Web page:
A Colorado quadriplegic who lost his Dish Network job for using marijuana outside of work for medical reasons lost his case in the state's highest court today. The Colorado Supreme Court ruled 6-0 that businesses can fire employees who violate their drug policies, even if that drug use is legal in that state, is used for medicinal purposes, and isn't used at work, the Denver Post reports. The case arose after Brandon Coats failed a drug test in 2010 and lost his telephone operator job with Dish, which has a zero-tolerance drug policy, the AP reports. His lawyer argued that because Coats, who suffers violent muscle spasms, used pot only at home and worked a "nonhazardous" job, he should be exempt from such no-drug policies. The court's decision upheld previous rulings that because marijuana is still illegal on a federal level, businesses can prohibit it no matter the circumstances.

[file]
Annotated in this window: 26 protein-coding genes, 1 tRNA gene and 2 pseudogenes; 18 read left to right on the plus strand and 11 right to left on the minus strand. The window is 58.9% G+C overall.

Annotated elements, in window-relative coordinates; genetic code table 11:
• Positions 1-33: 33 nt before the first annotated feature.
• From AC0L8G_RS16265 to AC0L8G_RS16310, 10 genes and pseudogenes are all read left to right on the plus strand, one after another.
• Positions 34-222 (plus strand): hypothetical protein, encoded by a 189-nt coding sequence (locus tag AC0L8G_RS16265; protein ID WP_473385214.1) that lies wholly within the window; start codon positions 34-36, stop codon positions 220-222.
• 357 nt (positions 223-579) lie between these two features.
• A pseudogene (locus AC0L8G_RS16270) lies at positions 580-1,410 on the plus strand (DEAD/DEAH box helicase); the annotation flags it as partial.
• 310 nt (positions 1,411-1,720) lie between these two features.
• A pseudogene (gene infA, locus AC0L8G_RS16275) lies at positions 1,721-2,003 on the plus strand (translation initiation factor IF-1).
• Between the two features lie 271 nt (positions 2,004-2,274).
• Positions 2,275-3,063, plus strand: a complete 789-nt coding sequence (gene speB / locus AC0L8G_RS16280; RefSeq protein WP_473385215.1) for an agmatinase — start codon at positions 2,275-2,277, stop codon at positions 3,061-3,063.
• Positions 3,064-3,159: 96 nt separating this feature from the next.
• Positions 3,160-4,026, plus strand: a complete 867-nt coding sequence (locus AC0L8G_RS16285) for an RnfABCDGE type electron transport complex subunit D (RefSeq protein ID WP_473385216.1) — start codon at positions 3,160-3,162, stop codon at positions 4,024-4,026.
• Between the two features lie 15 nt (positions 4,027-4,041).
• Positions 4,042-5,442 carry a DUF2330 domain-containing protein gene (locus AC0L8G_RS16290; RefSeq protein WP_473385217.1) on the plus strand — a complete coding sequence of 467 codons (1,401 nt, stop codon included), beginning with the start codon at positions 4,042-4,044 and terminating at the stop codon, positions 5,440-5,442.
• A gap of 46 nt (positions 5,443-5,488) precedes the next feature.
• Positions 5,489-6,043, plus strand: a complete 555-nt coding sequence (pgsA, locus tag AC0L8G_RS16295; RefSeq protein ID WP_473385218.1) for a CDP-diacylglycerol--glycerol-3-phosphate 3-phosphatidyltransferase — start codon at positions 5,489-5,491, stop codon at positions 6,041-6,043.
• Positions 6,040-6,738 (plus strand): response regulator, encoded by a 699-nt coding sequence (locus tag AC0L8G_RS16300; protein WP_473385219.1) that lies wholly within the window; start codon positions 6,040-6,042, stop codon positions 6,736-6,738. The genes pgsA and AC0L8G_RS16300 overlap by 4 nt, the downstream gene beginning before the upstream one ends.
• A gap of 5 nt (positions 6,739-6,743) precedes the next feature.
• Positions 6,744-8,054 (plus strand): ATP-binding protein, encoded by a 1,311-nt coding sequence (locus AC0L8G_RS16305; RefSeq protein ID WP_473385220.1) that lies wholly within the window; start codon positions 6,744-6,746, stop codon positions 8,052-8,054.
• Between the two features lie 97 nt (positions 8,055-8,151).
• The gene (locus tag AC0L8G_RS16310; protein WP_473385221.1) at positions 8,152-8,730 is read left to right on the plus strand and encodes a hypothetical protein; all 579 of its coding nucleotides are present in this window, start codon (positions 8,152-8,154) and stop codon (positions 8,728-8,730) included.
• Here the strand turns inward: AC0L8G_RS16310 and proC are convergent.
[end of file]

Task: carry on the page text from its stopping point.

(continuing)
The big question: whether medical marijuana use would be protected by the state's "Lawful Off-Duty Activities Statute," originally meant to protect cigarette smokers who smoke off the clock, the Post notes. However, the justices in this case say that qualifying outside-of-work activities have to be legal per both state and federal law. Legal experts note this ruling could have wide implications for how employers in Colorado and other states deal with both recreational and medicinal marijuana use, per the Post. "This is a sad day for Colorado medical marijuana patients, who now have no protection for off-duty use of medical or recreational marijuana," a statement from the Cannabis Therapy Institute reads, per KDVR. The Dish Network's statement, according to 7News Denver: "Dish is committed to its drug-free workplace policy and compliance with federal law, which does not permit the use of marijuana, even for medicinal purposes." (Read more pot stories.)